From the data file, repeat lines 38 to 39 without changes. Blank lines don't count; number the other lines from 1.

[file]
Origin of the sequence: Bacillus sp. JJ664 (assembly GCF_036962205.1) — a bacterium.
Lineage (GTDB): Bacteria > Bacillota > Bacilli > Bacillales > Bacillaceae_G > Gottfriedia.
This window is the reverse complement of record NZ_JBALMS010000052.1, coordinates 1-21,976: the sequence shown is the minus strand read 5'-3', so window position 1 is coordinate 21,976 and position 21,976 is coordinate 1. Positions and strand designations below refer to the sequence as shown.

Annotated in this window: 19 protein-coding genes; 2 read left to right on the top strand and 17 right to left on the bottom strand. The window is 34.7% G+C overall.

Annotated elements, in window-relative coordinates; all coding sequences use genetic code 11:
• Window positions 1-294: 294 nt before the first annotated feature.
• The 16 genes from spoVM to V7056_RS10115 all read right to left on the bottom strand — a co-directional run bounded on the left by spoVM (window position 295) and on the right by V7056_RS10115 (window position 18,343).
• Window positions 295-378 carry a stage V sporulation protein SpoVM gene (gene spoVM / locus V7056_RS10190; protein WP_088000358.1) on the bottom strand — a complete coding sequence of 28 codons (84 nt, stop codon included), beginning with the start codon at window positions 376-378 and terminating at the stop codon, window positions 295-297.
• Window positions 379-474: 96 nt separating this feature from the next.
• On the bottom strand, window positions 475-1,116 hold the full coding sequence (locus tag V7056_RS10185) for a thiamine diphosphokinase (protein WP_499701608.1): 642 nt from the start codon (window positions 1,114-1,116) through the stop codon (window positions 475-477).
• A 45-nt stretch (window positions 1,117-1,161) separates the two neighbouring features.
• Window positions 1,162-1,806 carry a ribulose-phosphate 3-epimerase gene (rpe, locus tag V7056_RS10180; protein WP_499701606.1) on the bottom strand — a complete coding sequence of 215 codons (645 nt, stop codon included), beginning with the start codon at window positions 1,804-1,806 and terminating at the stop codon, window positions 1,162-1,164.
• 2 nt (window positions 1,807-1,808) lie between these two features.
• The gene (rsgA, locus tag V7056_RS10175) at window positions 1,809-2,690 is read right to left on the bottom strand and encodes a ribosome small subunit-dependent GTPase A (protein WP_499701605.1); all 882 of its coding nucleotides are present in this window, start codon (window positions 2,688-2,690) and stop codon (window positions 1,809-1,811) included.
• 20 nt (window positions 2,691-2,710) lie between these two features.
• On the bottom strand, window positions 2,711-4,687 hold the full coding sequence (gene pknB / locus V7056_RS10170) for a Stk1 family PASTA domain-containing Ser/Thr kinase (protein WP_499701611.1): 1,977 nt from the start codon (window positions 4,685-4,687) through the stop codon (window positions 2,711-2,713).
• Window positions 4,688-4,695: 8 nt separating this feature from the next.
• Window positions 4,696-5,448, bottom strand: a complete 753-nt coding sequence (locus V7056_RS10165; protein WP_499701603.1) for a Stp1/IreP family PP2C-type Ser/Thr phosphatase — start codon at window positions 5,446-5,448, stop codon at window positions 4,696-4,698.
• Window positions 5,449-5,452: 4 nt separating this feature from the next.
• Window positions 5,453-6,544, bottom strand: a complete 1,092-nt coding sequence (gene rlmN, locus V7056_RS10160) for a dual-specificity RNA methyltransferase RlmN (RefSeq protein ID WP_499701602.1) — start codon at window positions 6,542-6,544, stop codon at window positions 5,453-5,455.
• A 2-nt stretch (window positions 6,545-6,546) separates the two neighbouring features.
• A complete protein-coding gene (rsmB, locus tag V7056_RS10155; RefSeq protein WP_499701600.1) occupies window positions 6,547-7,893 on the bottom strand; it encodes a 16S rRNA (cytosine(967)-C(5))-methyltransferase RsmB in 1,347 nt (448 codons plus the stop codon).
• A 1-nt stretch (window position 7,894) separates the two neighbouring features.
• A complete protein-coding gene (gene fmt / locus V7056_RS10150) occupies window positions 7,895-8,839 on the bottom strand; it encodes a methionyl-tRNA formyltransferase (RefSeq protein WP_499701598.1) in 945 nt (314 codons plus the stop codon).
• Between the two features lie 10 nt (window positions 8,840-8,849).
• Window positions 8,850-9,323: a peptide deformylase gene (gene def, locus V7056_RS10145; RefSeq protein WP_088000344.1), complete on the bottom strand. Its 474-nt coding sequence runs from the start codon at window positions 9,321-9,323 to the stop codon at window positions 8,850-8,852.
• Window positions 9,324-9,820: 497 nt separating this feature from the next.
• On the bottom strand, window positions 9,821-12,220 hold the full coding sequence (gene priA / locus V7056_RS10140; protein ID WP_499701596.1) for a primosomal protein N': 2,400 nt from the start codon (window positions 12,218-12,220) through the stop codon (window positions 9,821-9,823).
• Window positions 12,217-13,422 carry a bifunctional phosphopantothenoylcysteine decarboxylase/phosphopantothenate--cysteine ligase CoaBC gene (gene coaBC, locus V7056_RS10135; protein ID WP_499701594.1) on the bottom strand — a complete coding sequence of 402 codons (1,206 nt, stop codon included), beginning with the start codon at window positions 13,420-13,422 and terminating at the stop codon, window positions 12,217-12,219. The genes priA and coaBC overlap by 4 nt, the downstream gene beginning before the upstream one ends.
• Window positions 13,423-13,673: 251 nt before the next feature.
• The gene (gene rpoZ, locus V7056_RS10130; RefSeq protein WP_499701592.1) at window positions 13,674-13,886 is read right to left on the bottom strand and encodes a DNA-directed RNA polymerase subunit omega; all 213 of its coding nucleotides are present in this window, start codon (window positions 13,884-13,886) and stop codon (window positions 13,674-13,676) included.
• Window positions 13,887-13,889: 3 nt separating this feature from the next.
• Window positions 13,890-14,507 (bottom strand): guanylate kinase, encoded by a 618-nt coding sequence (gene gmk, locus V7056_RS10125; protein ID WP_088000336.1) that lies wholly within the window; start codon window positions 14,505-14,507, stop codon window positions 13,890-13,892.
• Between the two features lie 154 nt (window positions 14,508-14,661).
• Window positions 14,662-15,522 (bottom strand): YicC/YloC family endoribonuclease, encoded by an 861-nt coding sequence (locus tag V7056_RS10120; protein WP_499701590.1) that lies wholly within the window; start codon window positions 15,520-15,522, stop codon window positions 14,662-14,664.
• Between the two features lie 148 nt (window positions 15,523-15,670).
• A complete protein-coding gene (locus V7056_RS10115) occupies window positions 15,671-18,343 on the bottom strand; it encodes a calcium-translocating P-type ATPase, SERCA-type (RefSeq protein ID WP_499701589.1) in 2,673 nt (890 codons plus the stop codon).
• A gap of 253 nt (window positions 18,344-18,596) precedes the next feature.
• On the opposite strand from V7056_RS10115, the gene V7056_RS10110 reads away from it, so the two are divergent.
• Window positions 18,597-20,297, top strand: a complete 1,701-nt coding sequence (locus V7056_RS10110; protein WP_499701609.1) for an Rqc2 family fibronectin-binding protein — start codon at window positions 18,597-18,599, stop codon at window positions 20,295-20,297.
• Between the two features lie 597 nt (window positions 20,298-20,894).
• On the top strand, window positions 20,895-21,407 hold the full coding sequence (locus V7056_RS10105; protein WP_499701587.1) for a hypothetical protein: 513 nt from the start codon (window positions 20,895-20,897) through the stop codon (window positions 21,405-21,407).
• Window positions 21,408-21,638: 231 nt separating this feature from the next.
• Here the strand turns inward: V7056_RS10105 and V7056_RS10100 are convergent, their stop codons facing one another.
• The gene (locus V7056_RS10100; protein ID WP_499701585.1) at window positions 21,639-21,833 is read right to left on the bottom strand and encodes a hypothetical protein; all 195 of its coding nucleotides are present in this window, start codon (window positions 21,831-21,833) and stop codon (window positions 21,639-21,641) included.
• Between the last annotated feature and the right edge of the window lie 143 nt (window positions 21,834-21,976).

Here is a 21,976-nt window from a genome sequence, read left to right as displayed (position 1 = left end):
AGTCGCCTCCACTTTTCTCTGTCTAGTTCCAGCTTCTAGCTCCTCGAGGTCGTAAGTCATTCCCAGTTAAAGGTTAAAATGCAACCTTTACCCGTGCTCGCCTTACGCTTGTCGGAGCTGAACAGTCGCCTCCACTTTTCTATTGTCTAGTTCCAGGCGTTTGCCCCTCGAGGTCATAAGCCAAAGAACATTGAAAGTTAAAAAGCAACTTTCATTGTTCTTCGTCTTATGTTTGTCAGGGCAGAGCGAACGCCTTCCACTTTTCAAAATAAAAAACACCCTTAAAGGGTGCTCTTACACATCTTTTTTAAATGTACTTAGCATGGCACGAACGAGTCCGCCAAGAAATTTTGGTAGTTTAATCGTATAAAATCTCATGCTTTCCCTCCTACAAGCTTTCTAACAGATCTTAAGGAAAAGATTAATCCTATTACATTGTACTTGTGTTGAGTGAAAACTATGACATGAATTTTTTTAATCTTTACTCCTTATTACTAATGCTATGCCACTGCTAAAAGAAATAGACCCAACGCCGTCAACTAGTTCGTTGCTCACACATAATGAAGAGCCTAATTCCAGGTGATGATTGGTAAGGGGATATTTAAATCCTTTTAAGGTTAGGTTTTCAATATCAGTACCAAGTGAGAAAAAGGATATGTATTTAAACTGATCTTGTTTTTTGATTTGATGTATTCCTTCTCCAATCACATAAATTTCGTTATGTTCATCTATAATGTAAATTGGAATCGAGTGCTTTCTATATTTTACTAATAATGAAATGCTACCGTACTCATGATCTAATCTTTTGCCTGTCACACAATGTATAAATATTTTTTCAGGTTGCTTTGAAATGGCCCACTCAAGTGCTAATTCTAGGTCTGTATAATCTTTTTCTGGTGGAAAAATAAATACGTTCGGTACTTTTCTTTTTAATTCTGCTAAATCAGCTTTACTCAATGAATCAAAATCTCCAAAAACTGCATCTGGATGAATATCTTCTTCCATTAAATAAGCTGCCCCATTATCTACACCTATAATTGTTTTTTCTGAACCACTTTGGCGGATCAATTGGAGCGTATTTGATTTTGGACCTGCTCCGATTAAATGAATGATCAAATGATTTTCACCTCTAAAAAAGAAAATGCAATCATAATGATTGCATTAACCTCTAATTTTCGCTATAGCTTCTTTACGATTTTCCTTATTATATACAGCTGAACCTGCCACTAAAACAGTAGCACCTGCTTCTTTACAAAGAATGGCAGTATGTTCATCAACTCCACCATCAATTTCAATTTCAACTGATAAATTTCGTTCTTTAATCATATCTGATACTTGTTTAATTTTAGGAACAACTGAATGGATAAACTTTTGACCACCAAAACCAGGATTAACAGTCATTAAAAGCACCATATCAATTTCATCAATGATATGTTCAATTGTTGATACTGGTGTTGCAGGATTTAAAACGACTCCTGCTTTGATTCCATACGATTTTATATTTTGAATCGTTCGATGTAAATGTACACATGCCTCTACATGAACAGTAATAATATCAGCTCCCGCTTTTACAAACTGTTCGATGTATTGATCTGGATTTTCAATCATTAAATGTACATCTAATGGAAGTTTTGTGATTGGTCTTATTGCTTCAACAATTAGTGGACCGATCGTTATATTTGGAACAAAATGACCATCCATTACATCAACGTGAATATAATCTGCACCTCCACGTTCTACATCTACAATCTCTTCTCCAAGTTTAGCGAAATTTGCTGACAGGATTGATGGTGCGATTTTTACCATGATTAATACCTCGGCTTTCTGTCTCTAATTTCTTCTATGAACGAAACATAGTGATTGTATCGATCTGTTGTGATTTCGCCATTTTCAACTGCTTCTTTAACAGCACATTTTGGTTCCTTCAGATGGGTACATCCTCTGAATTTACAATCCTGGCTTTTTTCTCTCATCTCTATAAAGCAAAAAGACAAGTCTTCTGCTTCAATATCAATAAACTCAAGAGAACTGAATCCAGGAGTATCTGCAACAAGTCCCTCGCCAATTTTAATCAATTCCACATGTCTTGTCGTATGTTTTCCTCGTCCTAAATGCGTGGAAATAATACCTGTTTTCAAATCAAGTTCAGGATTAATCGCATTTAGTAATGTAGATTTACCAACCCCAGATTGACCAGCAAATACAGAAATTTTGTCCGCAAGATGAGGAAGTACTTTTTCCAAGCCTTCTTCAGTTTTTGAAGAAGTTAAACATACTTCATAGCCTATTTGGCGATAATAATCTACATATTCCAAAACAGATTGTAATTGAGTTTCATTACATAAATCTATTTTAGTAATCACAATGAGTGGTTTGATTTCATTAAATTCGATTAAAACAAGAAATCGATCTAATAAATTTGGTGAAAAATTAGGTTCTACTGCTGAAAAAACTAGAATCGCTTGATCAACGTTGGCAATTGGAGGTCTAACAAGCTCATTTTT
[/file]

• A gap of 253 nt (window positions 18,344-18,596) precedes the next feature.
• On the opposite strand from V7056_RS10115, the gene V7056_RS10110 reads away from it, so the two are divergent.